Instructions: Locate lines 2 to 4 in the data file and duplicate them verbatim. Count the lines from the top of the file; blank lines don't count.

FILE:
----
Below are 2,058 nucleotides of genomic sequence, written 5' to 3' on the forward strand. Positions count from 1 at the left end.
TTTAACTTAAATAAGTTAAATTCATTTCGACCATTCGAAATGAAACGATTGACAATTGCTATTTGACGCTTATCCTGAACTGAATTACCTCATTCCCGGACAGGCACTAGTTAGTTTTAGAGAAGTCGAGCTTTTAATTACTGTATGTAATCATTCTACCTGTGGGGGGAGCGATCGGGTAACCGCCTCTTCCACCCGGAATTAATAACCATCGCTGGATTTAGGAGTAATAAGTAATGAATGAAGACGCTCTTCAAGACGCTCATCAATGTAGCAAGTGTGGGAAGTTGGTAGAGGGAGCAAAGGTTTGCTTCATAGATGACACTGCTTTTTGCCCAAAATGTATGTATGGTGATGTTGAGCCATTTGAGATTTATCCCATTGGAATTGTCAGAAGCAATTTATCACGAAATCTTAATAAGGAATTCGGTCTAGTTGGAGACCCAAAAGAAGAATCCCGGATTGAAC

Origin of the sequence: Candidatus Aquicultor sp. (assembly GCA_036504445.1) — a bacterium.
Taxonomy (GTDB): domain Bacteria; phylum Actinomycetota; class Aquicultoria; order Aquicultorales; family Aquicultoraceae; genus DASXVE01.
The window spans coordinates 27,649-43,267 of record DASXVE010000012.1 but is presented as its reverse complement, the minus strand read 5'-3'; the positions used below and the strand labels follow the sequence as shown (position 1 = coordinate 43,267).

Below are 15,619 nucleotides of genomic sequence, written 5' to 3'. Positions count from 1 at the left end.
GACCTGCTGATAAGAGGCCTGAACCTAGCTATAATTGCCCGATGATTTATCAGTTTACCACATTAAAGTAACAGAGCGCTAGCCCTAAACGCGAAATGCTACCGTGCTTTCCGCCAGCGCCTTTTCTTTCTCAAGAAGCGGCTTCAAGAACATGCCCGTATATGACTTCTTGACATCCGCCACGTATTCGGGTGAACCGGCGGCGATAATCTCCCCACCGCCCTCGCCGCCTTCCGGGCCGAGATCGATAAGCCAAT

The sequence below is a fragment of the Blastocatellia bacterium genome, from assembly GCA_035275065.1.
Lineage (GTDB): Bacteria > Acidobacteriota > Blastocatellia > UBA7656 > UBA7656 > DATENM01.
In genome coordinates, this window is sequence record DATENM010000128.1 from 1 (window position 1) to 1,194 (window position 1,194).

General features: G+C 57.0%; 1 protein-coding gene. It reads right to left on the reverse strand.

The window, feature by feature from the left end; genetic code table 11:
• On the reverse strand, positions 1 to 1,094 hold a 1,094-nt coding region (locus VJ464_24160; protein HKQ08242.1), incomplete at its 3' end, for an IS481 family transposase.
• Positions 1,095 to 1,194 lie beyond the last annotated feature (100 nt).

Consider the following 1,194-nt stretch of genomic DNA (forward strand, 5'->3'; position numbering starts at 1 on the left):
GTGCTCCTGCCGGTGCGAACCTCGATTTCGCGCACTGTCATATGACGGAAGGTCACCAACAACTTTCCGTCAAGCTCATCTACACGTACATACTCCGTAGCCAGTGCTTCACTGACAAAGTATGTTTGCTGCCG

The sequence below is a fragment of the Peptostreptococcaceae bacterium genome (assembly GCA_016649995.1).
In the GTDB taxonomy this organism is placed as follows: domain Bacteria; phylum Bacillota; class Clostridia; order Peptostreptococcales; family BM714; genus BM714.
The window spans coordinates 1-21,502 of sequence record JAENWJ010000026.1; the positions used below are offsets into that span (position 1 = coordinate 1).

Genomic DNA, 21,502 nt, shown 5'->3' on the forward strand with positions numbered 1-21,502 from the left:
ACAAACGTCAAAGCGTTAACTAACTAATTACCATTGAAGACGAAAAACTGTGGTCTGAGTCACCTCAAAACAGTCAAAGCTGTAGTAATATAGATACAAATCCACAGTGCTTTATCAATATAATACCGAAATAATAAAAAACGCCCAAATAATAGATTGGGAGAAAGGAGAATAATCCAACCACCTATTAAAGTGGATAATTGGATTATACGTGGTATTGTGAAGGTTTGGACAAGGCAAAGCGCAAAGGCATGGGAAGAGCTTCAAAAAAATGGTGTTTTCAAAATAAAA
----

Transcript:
TTTAACTTAAATAAGTTAAATTCATTTCGACCATTCGAAATGAAACGATTGACAATTGCTATTTGACGCTTATCCTGAACTGAATTACCTCATTCCCGGACAGGCACTAGTTAGTTTTAGAGAAGTCGAGCTTTTAATTACTGTATGTAATCATTCTACCTGTGGGGGGAGCGATCGGGTAACCGCCTCTTCCACCCGGAATTAATAACCATCGCTGGATTTAGGAGTAATAAGTAATGAATGAAGACGCTCTTCAAGACGCTCATCAATGTAGCAAGTGTGGGAAGTTGGTAGAGGGAGCAAAGGTTTGCTTCATAGATGACACTGCTTTTTGCCCAAAATGTATGTATGGTGATGTTGAGCCATTTGAGATTTATCCCATTGGAATTGTCAGAAGCAATTTATCACGAAATCTTAATAAGGAATTCGGTCTAGTTGGAGACCCAAAAGAAGAATCCCGGATTGAAC

Origin of the sequence: Candidatus Aquicultor sp. (assembly GCA_036504445.1) — a bacterium.
Taxonomy (GTDB): domain Bacteria; phylum Actinomycetota; class Aquicultoria; order Aquicultorales; family Aquicultoraceae; genus DASXVE01.